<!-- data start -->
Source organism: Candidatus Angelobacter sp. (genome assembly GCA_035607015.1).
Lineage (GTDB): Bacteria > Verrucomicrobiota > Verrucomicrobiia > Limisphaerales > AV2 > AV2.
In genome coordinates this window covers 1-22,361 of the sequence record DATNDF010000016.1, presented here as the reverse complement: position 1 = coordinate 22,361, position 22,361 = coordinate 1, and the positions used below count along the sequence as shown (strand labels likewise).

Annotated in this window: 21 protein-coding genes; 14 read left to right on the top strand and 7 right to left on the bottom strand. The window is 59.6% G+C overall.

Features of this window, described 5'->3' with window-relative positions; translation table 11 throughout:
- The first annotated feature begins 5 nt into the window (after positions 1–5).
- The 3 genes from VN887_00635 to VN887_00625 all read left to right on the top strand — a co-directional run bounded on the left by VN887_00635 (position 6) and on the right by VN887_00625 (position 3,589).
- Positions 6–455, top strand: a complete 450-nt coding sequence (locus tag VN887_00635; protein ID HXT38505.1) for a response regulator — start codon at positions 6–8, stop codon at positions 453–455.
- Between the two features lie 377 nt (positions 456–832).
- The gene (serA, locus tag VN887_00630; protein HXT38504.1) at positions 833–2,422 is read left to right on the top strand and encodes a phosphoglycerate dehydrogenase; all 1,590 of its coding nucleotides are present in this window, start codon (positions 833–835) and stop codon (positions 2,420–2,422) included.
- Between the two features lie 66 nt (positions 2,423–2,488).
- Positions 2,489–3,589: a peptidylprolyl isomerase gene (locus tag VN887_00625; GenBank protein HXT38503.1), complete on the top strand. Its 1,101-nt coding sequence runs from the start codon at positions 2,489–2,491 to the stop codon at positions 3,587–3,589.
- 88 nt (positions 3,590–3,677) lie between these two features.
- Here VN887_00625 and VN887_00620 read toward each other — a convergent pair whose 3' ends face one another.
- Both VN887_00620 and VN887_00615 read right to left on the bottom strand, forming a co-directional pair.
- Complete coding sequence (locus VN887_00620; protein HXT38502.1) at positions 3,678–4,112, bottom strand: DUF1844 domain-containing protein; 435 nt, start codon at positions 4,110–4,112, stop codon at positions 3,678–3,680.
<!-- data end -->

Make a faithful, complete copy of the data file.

Source organism: Candidatus Angelobacter sp. (genome assembly GCA_035607015.1).
Lineage (GTDB): Bacteria > Verrucomicrobiota > Verrucomicrobiia > Limisphaerales > AV2 > AV2.
In genome coordinates this window covers 1-22,361 of the sequence record DATNDF010000016.1, presented here as the reverse complement: position 1 = coordinate 22,361, position 22,361 = coordinate 1, and the positions used below count along the sequence as shown (strand labels likewise).

Annotated in this window: 21 protein-coding genes; 14 read left to right on the top strand and 7 right to left on the bottom strand. The window is 59.6% G+C overall.

Features of this window, described 5'->3' with window-relative positions; translation table 11 throughout:
- The first annotated feature begins 5 nt into the window (after positions 1–5).
- The 3 genes from VN887_00635 to VN887_00625 all read left to right on the top strand — a co-directional run bounded on the left by VN887_00635 (position 6) and on the right by VN887_00625 (position 3,589).
- Positions 6–455, top strand: a complete 450-nt coding sequence (locus tag VN887_00635; protein ID HXT38505.1) for a response regulator — start codon at positions 6–8, stop codon at positions 453–455.
- Between the two features lie 377 nt (positions 456–832).
- The gene (serA, locus tag VN887_00630; protein HXT38504.1) at positions 833–2,422 is read left to right on the top strand and encodes a phosphoglycerate dehydrogenase; all 1,590 of its coding nucleotides are present in this window, start codon (positions 833–835) and stop codon (positions 2,420–2,422) included.
- Between the two features lie 66 nt (positions 2,423–2,488).
- Positions 2,489–3,589: a peptidylprolyl isomerase gene (locus tag VN887_00625; GenBank protein HXT38503.1), complete on the top strand. Its 1,101-nt coding sequence runs from the start codon at positions 2,489–2,491 to the stop codon at positions 3,587–3,589.
- 88 nt (positions 3,590–3,677) lie between these two features.
- Here VN887_00625 and VN887_00620 read toward each other — a convergent pair whose 3' ends face one another.
- Both VN887_00620 and VN887_00615 read right to left on the bottom strand, forming a co-directional pair.
- Complete coding sequence (locus VN887_00620; protein HXT38502.1) at positions 3,678–4,112, bottom strand: DUF1844 domain-containing protein; 435 nt, start codon at positions 4,110–4,112, stop codon at positions 3,678–3,680.